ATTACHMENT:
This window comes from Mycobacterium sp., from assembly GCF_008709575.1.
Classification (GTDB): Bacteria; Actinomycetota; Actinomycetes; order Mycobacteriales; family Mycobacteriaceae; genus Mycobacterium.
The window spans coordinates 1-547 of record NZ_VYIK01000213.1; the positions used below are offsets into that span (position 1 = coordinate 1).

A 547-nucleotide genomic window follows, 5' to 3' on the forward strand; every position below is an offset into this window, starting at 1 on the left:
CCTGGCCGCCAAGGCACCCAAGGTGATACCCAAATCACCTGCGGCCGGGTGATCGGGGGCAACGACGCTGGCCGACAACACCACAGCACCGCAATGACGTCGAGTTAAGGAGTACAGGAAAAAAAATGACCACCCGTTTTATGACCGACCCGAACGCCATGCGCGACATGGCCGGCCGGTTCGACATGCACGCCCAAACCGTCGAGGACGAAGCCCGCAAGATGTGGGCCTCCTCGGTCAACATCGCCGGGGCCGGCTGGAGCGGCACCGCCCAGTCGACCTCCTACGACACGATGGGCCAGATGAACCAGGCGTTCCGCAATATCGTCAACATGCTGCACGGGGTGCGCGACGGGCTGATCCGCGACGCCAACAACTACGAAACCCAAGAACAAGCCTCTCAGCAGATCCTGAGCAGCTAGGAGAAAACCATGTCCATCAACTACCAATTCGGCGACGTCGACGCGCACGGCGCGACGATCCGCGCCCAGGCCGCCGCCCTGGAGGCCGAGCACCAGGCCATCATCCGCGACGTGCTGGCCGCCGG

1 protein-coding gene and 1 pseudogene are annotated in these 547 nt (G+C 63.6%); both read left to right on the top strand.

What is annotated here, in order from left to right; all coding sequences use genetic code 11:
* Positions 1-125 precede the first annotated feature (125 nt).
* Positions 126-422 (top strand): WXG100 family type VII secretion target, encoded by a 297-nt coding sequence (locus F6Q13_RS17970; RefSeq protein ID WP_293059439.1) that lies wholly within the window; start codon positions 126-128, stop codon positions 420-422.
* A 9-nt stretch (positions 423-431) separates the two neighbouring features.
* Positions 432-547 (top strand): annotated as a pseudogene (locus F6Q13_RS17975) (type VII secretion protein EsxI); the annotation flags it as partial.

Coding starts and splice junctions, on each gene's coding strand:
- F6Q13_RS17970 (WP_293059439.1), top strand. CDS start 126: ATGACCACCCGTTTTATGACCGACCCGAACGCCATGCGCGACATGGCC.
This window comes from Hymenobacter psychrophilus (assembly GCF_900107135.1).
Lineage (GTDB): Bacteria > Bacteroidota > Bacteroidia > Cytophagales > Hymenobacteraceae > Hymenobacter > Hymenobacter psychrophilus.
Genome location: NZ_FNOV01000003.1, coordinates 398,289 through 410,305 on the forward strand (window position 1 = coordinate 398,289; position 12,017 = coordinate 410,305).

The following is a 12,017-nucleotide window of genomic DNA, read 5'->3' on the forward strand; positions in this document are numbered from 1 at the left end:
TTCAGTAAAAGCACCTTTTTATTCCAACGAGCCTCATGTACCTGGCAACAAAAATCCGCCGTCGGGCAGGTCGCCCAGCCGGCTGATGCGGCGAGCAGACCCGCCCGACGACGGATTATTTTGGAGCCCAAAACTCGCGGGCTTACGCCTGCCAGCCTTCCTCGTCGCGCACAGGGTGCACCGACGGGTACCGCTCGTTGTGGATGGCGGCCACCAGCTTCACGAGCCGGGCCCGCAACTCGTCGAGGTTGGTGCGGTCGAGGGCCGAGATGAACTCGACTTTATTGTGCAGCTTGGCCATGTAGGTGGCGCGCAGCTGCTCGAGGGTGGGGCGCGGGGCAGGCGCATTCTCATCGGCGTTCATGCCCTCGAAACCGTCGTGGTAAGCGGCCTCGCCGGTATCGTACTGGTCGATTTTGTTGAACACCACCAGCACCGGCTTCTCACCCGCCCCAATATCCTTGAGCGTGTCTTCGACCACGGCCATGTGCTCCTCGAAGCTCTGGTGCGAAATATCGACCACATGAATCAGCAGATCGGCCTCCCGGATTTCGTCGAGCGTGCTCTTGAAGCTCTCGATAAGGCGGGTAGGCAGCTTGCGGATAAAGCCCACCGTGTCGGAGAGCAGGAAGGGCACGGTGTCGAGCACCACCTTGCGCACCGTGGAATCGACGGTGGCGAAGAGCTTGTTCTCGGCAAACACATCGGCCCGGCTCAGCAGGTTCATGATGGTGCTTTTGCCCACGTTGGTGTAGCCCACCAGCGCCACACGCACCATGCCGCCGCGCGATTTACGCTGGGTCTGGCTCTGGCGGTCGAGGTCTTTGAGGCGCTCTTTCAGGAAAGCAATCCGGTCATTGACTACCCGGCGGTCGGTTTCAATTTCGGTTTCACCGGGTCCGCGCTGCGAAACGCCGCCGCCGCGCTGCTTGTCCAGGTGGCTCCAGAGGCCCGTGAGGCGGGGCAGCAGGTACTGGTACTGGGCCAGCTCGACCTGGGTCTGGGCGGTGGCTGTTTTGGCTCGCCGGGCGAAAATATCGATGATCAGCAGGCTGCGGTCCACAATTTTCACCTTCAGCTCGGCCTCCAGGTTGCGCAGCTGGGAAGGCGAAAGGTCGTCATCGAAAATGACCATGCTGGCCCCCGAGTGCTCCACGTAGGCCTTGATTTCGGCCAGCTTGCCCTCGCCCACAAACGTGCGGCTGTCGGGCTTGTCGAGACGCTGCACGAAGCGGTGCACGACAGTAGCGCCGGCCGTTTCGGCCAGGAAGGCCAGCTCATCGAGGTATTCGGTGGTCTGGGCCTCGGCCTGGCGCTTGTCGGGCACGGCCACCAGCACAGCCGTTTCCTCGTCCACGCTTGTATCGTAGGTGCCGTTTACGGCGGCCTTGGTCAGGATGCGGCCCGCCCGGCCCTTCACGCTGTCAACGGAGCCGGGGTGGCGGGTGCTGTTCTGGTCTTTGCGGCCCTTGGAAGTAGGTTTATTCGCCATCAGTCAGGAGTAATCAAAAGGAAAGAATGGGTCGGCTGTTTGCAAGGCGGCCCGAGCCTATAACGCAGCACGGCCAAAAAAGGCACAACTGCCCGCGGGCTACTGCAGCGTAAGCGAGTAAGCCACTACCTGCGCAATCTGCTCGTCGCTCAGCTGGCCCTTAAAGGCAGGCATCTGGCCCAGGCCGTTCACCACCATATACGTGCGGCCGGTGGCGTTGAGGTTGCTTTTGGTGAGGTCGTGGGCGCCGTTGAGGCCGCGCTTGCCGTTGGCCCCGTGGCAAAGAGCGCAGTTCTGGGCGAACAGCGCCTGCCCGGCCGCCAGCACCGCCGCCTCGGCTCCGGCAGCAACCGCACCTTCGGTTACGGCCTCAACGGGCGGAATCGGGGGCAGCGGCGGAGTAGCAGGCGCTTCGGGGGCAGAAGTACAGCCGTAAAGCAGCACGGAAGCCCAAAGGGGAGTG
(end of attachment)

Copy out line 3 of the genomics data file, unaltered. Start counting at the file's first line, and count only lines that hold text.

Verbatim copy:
The window spans coordinates 1-547 of record NZ_VYIK01000213.1; the positions used below are offsets into that span (position 1 = coordinate 1).